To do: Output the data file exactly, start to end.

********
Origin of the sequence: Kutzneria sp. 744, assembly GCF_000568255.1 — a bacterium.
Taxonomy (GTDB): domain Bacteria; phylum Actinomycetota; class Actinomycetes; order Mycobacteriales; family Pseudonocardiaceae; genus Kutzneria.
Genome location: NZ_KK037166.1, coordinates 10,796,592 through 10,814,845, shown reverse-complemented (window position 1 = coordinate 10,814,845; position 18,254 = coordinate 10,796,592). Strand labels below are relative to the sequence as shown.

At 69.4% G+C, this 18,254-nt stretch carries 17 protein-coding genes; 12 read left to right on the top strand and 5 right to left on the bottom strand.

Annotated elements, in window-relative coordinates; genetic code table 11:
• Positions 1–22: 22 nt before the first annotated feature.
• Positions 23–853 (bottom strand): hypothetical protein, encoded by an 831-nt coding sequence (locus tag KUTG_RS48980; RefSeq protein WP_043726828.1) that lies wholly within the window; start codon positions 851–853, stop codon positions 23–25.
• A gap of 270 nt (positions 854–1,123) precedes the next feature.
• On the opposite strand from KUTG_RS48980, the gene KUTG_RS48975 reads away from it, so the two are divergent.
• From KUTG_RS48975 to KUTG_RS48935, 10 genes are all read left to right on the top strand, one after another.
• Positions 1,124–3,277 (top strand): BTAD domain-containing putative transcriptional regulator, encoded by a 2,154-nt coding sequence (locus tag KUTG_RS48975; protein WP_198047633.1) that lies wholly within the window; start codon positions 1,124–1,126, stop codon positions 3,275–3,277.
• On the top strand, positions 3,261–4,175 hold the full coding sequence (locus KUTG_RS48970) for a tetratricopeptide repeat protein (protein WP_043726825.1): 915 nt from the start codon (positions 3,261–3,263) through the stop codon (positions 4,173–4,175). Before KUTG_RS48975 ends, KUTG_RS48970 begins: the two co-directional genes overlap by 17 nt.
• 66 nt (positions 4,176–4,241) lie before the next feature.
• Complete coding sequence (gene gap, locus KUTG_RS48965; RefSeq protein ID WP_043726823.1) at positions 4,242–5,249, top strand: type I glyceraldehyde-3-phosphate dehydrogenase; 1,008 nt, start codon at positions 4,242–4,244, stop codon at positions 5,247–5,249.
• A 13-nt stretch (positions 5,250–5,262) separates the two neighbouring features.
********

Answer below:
Origin of the sequence: Kutzneria sp. 744, assembly GCF_000568255.1 — a bacterium.
Taxonomy (GTDB): domain Bacteria; phylum Actinomycetota; class Actinomycetes; order Mycobacteriales; family Pseudonocardiaceae; genus Kutzneria.
Genome location: NZ_KK037166.1, coordinates 10,796,592 through 10,814,845, shown reverse-complemented (window position 1 = coordinate 10,814,845; position 18,254 = coordinate 10,796,592). Strand labels below are relative to the sequence as shown.

At 69.4% G+C, this 18,254-nt stretch carries 17 protein-coding genes; 12 read left to right on the top strand and 5 right to left on the bottom strand.

Annotated elements, in window-relative coordinates; genetic code table 11:
• Positions 1–22: 22 nt before the first annotated feature.
• Positions 23–853 (bottom strand): hypothetical protein, encoded by an 831-nt coding sequence (locus tag KUTG_RS48980; RefSeq protein WP_043726828.1) that lies wholly within the window; start codon positions 851–853, stop codon positions 23–25.
• A gap of 270 nt (positions 854–1,123) precedes the next feature.
• On the opposite strand from KUTG_RS48980, the gene KUTG_RS48975 reads away from it, so the two are divergent.
• From KUTG_RS48975 to KUTG_RS48935, 10 genes are all read left to right on the top strand, one after another.
• Positions 1,124–3,277 (top strand): BTAD domain-containing putative transcriptional regulator, encoded by a 2,154-nt coding sequence (locus tag KUTG_RS48975; protein WP_198047633.1) that lies wholly within the window; start codon positions 1,124–1,126, stop codon positions 3,275–3,277.
• On the top strand, positions 3,261–4,175 hold the full coding sequence (locus KUTG_RS48970) for a tetratricopeptide repeat protein (protein WP_043726825.1): 915 nt from the start codon (positions 3,261–3,263) through the stop codon (positions 4,173–4,175). Before KUTG_RS48975 ends, KUTG_RS48970 begins: the two co-directional genes overlap by 17 nt.
• 66 nt (positions 4,176–4,241) lie before the next feature.
• Complete coding sequence (gene gap, locus KUTG_RS48965; RefSeq protein ID WP_043726823.1) at positions 4,242–5,249, top strand: type I glyceraldehyde-3-phosphate dehydrogenase; 1,008 nt, start codon at positions 4,242–4,244, stop codon at positions 5,247–5,249.
• A 13-nt stretch (positions 5,250–5,262) separates the two neighbouring features.